In the paragraph window, go to the Line and Page Breaks tab and tick Keep with next.
That’s it! Done.
When you send your supervisor a draft for feedback, they may annotate it electronically using the comment tool. Comments are also useful for you to keep helpful notes for yourself, or to explain where you are up to, to your supervisor. A major advantage of the comments is that they can be hidden, so you can read without the interfering with your reading when you need to. Because of this I much prefer to use comments when making notes to myself than to use highlighting or add temporary text.
This posting gives you some basic instructions which include how to add, delete, and hide comments.
When you are running a search in Word, you can use the navigation pane to help you see at a glance which sections of your document the search terms appear in. This can be really useful once your document starts to get long. You can quickly jump to the section you are interested in by clicking on the section heading in the navigation pane.
The navigation pane appears on the left of your screen in Word. For information on how to turn it on and use it see here https://seehowtodo.wordpress.com/2014/04/19/using-the-navigation-pane-in-word/
As you see in the screenshot below, the search term is highlighted within the text of the document, but also the headings of each section the search term appears in are highlighted in the navigation pane.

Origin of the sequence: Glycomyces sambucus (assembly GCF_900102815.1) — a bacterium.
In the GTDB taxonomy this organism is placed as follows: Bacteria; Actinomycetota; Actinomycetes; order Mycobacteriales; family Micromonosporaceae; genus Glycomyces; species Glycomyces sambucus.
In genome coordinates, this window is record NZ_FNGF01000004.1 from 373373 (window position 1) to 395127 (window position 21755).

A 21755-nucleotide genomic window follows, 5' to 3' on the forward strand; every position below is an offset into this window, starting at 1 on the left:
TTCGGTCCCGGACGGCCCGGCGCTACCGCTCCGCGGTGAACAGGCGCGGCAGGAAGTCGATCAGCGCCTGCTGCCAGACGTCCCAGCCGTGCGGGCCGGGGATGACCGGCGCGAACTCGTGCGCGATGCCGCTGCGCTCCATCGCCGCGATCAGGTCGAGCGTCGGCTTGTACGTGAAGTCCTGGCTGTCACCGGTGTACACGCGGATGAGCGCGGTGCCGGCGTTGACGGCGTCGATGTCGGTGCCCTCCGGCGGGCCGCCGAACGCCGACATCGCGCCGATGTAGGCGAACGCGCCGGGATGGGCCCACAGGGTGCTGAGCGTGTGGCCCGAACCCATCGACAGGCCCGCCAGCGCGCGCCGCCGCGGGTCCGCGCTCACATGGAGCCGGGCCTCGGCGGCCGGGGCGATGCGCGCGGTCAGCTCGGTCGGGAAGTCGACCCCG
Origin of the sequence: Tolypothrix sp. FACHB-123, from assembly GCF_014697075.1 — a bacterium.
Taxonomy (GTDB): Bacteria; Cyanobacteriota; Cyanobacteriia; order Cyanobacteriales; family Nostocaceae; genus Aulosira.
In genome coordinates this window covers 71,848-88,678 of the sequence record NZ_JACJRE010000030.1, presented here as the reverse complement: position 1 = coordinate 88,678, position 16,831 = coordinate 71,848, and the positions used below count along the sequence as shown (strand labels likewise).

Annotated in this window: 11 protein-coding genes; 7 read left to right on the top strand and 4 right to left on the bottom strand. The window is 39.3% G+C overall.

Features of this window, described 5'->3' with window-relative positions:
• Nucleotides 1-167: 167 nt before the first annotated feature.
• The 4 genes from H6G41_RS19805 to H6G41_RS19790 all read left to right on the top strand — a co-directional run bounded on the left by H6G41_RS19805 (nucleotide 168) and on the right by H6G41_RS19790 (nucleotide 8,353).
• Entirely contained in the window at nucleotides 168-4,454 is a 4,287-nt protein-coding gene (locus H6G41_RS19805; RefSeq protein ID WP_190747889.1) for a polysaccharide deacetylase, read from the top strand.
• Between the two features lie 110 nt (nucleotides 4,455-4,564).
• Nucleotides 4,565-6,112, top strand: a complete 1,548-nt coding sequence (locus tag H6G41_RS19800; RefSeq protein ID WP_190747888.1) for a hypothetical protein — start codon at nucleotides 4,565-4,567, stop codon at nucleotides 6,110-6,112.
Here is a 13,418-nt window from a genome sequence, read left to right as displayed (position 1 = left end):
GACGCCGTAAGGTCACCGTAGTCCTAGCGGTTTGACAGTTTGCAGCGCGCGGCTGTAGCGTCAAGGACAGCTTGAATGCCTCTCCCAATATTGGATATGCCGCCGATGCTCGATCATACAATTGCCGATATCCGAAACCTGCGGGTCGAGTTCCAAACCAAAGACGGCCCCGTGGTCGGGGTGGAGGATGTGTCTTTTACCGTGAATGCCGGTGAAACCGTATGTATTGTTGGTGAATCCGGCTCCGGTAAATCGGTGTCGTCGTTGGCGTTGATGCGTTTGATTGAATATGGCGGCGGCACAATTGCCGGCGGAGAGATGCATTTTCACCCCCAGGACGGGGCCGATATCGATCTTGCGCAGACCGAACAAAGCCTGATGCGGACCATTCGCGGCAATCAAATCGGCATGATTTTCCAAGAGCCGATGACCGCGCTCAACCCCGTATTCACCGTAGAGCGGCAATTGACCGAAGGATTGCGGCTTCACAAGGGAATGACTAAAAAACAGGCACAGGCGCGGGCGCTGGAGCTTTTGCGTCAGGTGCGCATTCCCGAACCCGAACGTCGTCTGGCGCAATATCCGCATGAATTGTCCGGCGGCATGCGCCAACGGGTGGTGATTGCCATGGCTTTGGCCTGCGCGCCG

If you have long phrases or complicated words that you are using frequently in your document, you may want to have them appear automatically in Word when you type something more simple. So say, for example, you are writing about pituitary dependent hyperadrenocorticism. Instead of writing this out all the time you could type PDH and have word automatically expand this to pituitary dependent hyperadrenocorticism. This video from KeyStone Learning Systems explains how to use the autocorrect feature in Word to do this.
Sometimes when you are working with a big file you need to see two parts of it at once. You might be writing your results and need to look at your methods at the same time so that you put them in the same order. Or you might need to look at your introduction while writing your discussion. Or you might be reading a pdf and you need to see the reference list while you are reading. Or you might be working with big spreadsheet and you need to see the end while you are working at the beginning.